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I'm new to inductive proofs so I need some commentary on my proof since the book only gives a hint in the back. In "Discrete Mathematics with Applications" by Epp Third Edition in section 4.3 problem 13 states

For any integer $ n \ge 1, x^n - y^n$ is divisible by $(x - y)$ where x and y are any integers with $ x \ne y $

My Proof is as follows.

let $ Q(n) = x^n - y^n $

Then the base case is

$ Q(1) = x^1 - y^1 $

Now

$ Q(n + 1) = x^{n+1} - y^{n+1} = (x^n + y^n)(x-y)$

So now we can see $(x-y)$ is a factor and in turn divisible by $(x-y)$. I have just one hesitation. I didn't substitute from the inductive hypotheses. In every other inductive proof I've done this was a necessary step. My intuition on induction tells me that I have basically set up all of the dominoes but failed to knock down the first one (the substitution). Is this necessary for a valid proof or does this hold?

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  • $\begingroup$ Your last equality is false. $(x^n+y^n)(x-y)=x^{n+1}+xy^n-x^ny-y^{n+1}$ $\endgroup$
    – Frank Lu
    May 19 '18 at 6:14
  • $\begingroup$ In your base case, you need to take out "$= 1 - 1 = 0 = 8(0)$". Your TA will take out partial credits when he sees it. $\endgroup$
    – Nobody
    May 19 '18 at 6:33
  • $\begingroup$ @scaaahu I'm not in school. I just do math because I want to understand Donald Knuth. But just out of curiosity why would they do that? Edit: Wait no. I see it. $\endgroup$ May 19 '18 at 6:37
  • $\begingroup$ What do you mean by "why would they do that?" do what? $\endgroup$
    – Nobody
    May 19 '18 at 6:40
  • $\begingroup$ @scaaahu Why would they mark me off. But never mind I see the error now. $\endgroup$ May 19 '18 at 6:45
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Your factorisation is incorrect. Use $x^{n+1}-y^{n+1}=x(x^n-y^n)+y^n(x-y)$.

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  • $\begingroup$ So if I'm understanding you correctly the substitution happens inside the term $ x(x^n - y^n) $ which would be $x(x-y) + y^n(x-y)$ ? Then I could proceed to factor or am I missing a factoring technique in my tool belt? $\endgroup$ May 19 '18 at 6:26
  • $\begingroup$ You do indeed use the inductive step to verify $x-y|x^n-y^n$, although the expression you wrote after that isn't right. $\endgroup$
    – J.G.
    May 19 '18 at 7:17
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Non-Inductive Proof (or so I thought).


Proof: Suppose there exists $z$ such that $$x^n-y^n = z(x-y).$$ This would imply that $z=\dfrac{x^n-y^n}{x-y}$. Now, here comes the trick: $$\frac{x^n-y^n}{x-y} = \frac{x^{n-1}(x-y)+yx^{n-1}-y^n}{x-y}=x^{n-1}+y\left(\frac{x^{n-1}-y^{n-1}}{x-y}\right).$$ Continuing in the same way, it follows that $$x^{n-1}+y\left(\frac{x^{n-1}-y^{n-1}}{x-y}\right)=x^{n-1}+yx^{n-2}+y\left(\frac{x^{n-2}-y^{n-2}}{x-y}\right)=\cdots$$ to which a pattern can be noticed, namely, $$z=\sum_{k=1}^nx^{n-k}y^{k-1}\tag*{$\bigcirc$}$$


I decided to not do an inductive proof in order to explore a different way of tackling this problem :)

Edit: Turns out, it is an inductive proof, but it just skips the base case and is differently worded than usual. Credit to @J.G. who pointed that out :)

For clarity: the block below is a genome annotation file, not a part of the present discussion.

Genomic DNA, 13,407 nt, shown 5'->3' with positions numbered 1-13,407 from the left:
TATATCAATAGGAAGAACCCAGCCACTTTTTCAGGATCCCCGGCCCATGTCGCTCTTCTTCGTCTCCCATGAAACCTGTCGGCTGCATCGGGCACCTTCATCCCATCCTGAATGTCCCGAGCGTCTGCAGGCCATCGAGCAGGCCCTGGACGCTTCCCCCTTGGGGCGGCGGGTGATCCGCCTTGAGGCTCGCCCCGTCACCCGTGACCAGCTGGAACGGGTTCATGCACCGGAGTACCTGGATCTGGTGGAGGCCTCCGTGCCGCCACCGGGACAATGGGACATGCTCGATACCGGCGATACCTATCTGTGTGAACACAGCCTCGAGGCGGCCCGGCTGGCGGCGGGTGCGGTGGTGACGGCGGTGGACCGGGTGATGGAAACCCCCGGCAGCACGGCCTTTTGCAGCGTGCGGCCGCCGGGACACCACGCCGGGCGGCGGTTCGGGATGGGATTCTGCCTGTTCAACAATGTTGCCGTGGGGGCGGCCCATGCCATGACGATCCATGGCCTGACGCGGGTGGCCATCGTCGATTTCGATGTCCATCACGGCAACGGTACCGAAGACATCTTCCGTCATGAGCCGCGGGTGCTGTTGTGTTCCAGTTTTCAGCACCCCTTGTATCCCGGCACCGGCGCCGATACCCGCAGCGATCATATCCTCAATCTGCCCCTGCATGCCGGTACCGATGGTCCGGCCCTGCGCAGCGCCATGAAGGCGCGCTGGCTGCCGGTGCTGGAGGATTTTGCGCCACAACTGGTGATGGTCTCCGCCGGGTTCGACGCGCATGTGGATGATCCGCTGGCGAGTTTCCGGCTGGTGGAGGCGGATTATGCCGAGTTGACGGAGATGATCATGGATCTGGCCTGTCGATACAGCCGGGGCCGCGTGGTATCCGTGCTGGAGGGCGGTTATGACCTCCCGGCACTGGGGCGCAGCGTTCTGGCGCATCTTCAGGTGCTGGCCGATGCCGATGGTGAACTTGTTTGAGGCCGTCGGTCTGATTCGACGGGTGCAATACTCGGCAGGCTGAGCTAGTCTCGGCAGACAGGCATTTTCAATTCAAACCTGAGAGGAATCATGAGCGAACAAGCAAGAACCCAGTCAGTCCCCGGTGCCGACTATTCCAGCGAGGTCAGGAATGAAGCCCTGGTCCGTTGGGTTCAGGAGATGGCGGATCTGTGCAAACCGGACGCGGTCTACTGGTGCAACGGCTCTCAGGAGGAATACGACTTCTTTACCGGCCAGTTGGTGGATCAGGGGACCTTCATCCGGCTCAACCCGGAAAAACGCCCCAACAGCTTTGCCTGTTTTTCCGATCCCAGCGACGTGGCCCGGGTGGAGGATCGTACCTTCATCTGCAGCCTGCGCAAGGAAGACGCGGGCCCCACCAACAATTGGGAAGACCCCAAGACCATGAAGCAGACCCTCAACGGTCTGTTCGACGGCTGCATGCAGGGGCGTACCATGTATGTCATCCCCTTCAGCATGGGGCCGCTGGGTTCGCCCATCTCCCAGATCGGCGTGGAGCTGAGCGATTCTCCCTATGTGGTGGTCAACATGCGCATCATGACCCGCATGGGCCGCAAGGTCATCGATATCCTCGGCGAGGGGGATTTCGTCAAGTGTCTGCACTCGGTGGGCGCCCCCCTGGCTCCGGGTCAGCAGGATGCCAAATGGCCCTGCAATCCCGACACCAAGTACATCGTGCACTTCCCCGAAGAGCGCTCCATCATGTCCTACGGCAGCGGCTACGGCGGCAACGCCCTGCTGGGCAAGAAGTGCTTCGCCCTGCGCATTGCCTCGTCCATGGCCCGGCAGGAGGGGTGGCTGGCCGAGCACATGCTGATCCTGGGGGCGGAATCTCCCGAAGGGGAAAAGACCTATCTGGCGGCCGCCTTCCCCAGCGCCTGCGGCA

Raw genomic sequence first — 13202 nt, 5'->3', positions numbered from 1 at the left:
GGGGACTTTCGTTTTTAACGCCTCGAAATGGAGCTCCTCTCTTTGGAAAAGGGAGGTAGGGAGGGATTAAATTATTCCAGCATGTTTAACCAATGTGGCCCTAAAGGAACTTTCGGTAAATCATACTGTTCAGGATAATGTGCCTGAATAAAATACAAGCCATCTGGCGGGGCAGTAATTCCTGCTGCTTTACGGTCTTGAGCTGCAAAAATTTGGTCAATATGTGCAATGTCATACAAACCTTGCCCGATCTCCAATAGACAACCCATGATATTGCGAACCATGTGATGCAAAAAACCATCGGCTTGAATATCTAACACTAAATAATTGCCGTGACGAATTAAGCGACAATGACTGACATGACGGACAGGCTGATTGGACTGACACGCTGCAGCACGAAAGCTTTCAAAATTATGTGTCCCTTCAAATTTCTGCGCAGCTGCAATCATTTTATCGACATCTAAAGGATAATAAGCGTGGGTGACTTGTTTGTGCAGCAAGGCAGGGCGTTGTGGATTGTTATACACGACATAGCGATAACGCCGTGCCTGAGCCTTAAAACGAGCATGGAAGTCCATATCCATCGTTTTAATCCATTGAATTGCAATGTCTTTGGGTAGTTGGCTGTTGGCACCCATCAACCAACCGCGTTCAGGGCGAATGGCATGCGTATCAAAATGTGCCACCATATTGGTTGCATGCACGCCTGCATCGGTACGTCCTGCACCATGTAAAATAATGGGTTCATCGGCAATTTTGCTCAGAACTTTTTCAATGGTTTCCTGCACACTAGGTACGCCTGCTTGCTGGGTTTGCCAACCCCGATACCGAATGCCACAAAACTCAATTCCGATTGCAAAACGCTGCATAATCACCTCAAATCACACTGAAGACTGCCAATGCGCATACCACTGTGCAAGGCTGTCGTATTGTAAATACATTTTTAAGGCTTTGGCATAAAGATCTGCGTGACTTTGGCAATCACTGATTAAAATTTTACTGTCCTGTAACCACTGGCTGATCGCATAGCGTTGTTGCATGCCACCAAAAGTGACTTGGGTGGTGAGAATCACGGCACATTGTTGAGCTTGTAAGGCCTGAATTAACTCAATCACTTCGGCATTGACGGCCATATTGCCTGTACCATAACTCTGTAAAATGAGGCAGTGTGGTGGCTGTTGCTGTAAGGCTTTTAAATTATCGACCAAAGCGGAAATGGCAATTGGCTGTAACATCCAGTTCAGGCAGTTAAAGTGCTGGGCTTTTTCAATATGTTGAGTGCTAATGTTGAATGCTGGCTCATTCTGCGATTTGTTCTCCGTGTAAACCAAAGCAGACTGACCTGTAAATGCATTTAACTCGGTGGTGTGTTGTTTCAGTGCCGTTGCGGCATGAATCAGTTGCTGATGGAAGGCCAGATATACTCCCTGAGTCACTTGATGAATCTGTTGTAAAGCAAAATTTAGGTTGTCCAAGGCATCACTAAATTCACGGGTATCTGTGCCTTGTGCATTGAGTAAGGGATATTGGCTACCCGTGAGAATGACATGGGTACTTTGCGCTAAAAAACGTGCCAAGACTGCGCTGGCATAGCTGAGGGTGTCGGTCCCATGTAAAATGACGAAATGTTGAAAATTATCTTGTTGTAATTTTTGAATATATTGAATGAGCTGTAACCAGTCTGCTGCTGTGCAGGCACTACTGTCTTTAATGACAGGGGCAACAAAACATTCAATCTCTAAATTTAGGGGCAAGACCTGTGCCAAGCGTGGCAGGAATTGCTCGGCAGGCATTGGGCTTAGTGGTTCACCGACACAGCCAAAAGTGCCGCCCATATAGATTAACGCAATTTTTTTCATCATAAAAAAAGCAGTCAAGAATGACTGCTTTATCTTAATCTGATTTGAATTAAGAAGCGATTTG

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    $\begingroup$ That's still induction. $\endgroup$
    – J.G.
    May 19 '18 at 8:05
  • $\begingroup$ @J.G. what do you mean? I have not used a base case, inductive hypothesis, or an inductive step. I just cleverly rewrote the numerator. $\endgroup$
    – Mr Pie
    May 19 '18 at 8:08
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    $\begingroup$ "It terminates like this" is your inductive hypothesis. $\endgroup$
    – J.G.
    May 19 '18 at 8:11
  • $\begingroup$ @J.G. hah... I didn't realise. Looks like it is an inductive proof. Is there a way of proving the assertion with-out the use of induction, do you know? $\endgroup$
    – Mr Pie
    May 19 '18 at 8:13
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    $\begingroup$ I don't think so. I'm sure someone would suggest "use the factor theorem", but the proof of that probably requires induction on the degree of polynomials. My favourite on-SE discussion of what constitutes induction is math.stackexchange.com/a/1359020 $\endgroup$
    – J.G.
    May 19 '18 at 8:20
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Following the suggestion by J.G., for the induction step we assume true that

  • $Q(n) = x^{n} - y^{n} = p_{n-1}(x)\cdot (x-y)$

were $p_{n-1}(x)$ is a polynomial of degree $n-1$ then

  • $Q(n+1) = x^{n+1} - y^{n+1} = x\cdot(x^n-y^n)+y^n(x-y)=x\cdot\,\color{red}{p_{n-1}(x)\cdot(x-y)}+y^n(x-y)=p_n(x)\cdot(x-y)$
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  • $\begingroup$ I don't quite follow the notation you are using. Epp simply uses the variable r when using the inductive hypotheses for divisibility. Would this also be valid if? so then I think I proved it successfully on paper just before I logged on today. $ xr(x-y) + y^n(x-y) = (xr+y^n)(x-y) $ $\endgroup$ May 19 '18 at 22:01
  • $\begingroup$ Also Epp states that r is an integer. Sorry. $\endgroup$ May 19 '18 at 22:08
  • $\begingroup$ @PossiblyDakota $p_{n-1}(x)$ and $p_n(x)$ are just polynomials of degree $n−1$ and $n$ in $x$ and $y$ thus they can be also indicated as some integer $r_1$ and $r_2$. It is a minor issue in the proof. $\endgroup$
    – user
    May 19 '18 at 22:08

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